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UK at high risk of ‘catastrophic ransomware attack', report says

UK at high risk of ‘catastrophic ransomware attack', report says

It's pretty damning stuff.

In slightly terrifying news, the UK is said to be unprepared for a large-scale ransomware attack 'at any moment'.

That's according to a new report by UK Parliament's Joint Committee on the National Security Strategy (JCNSS), which suggests the country could be brought to a standstill unless major changes to planning and preparation are made.

It's all pretty damning, with the report accusing the UK Home Office of giving political priority to other issues.

It said the responsibility for tackling ransomware attacks should be taken off the Home Office and given to the Cabinet Office and overseen directly by the Deputy Prime Minister, Oliver Dowden.

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The report said former UK home secretary Suella Braverman “showed no interest” in the issue and instead focused on things like illegal migration and small boats.

So what is a ransomware attack exactly? It's a type of cyber attack where hackers breach a system and lock access to data and files, demanding payment in order to release the files or stop them being leaked. It's what's been used in some of the biggest cyber attacks to date - you might remember the Wannacry attack on the NHS back in 2017 or another example often cited is Bad Rabbit.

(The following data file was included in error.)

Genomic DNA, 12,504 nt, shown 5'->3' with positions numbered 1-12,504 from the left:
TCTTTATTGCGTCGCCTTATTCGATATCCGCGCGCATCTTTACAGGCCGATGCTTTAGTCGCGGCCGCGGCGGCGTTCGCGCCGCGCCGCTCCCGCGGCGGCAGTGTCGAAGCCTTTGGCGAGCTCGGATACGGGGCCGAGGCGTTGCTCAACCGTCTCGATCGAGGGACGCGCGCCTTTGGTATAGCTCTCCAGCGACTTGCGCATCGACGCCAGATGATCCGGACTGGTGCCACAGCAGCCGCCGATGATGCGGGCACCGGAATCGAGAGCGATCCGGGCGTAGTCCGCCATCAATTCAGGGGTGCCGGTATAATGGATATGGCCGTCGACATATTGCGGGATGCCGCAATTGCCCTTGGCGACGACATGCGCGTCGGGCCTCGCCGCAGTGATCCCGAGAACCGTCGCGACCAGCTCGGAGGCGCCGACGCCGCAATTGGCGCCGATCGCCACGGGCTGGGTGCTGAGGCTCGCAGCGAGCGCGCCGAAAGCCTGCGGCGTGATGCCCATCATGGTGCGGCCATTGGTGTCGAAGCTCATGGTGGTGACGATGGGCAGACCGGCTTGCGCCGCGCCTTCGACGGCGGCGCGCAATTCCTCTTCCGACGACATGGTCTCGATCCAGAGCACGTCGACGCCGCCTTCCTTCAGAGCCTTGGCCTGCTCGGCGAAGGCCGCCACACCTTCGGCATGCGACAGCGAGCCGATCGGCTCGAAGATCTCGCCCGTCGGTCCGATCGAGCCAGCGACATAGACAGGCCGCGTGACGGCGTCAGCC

The report warns that large amounts of the UK's critical national infrastructure is vulnerable to ransomware, because it uses outdated IT systems.

“The UK has the dubious distinction of being one of the world’s most cyber-attacked nations," said Dame Margaret Beckett, chairwoman of the JCNSS.

“It is clear to the committee that the Government’s investment in and response to this threat are not equally world-beating, leaving us exposed to catastrophic costs and destabilising political interference.

“In the likely event of a massive, catastrophic ransomware attack, the failure to rise to meet this challenge will rightly be seen as an inexcusable strategic failure."

She warned that the legislative framework around cyber attacks is outdated and the agencies tasked with responding to them are under-resourced.

The report said the government hadn't invested enough in safeguards to prevent a major crisis - even though agencies like the National Cyber Security Centre (NCSC) have already sounded the alarm on the dangers of ransomware, particularly from hacking groups linked to Russia, China and North Korea in particular.

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And next year is definitely not the time the UK wants to fall foul of a ransomware attack, as a general election is likely to happen sometime in 2024. In fact, the report has called for a private briefing from the NCSC on preparations to protect the UK from cyber attack ahead of the election, with concerns over possible interference in the democratic process.

So what did the Government have to say after the report came out?

A spokesman said: “We welcome the JCNSS’s report and will publish a full response in due course.

“The UK is well prepared to respond to cyber threats and has taken robust action to improve our cyber defences, investing £2.6 billion under our Cyber Security Strategy and rolling out the first ever Government-backed minimum standards for cyber security through the NCSC’s Cyber Essentials scheme.

“We have also, this year, sanctioned 18 criminals responsible for spreading a prolific ransomware strain, taken down a piece of malware that infected 700,000 computers, and led on an unprecedented international statement denouncing ransom payments, signed by 46 nations."

Featured Image Credit: Credit: boonchai wedmakawand / PUGUN SJ / Getty